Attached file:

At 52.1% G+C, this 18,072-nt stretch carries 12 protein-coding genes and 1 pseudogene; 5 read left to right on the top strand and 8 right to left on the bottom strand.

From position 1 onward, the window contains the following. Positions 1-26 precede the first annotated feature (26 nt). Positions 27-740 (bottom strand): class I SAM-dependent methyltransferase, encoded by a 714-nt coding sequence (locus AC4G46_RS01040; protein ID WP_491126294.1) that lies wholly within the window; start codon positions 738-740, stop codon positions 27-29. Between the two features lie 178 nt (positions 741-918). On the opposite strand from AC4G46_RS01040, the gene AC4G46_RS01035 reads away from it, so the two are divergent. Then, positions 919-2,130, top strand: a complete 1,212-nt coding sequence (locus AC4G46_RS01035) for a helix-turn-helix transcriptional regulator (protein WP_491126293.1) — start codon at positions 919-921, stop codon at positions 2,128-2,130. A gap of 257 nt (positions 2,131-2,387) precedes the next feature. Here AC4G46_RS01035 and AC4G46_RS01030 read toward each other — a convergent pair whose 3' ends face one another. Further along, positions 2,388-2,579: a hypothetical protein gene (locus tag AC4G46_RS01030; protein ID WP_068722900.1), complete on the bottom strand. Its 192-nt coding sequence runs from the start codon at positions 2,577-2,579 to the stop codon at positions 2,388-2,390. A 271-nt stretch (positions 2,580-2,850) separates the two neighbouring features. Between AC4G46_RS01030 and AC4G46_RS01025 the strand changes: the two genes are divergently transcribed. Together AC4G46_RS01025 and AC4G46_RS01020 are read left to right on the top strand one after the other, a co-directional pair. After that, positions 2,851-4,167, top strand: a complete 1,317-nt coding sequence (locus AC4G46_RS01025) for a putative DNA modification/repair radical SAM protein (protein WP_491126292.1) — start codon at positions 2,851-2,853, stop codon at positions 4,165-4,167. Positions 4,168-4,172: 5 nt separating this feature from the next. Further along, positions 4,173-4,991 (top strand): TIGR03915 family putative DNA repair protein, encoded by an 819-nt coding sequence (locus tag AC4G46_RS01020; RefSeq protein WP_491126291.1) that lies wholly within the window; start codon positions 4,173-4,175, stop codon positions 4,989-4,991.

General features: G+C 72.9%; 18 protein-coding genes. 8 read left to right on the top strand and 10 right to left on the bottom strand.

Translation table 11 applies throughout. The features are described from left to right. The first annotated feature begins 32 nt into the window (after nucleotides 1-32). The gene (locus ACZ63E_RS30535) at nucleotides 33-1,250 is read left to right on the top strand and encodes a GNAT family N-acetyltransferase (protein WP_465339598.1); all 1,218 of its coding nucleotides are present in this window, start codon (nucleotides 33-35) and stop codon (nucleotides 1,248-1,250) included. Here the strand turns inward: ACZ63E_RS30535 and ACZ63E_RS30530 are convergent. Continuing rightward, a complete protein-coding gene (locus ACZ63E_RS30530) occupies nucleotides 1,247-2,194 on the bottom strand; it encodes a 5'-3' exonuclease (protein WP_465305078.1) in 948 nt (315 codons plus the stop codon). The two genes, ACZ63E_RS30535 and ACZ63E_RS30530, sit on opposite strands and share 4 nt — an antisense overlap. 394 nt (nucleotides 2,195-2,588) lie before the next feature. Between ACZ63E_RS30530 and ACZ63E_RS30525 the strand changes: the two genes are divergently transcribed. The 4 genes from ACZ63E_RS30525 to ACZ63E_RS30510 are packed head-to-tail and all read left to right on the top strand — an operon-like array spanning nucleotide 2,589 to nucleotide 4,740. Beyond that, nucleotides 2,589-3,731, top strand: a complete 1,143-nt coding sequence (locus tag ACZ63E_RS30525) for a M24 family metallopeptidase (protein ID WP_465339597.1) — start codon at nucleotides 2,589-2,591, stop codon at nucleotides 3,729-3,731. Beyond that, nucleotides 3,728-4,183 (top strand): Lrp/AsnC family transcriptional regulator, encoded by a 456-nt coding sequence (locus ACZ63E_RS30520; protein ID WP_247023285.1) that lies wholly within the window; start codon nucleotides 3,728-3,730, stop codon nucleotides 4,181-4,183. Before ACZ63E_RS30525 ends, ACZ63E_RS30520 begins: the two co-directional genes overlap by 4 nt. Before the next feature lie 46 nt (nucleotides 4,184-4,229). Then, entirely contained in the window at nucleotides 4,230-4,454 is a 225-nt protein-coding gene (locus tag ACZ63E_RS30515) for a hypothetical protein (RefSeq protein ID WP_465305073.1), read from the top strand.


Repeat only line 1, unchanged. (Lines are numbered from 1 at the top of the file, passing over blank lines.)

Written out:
At 52.1% G+C, this 18,072-nt stretch carries 12 protein-coding genes and 1 pseudogene; 5 read left to right on the top strand and 8 right to left on the bottom strand.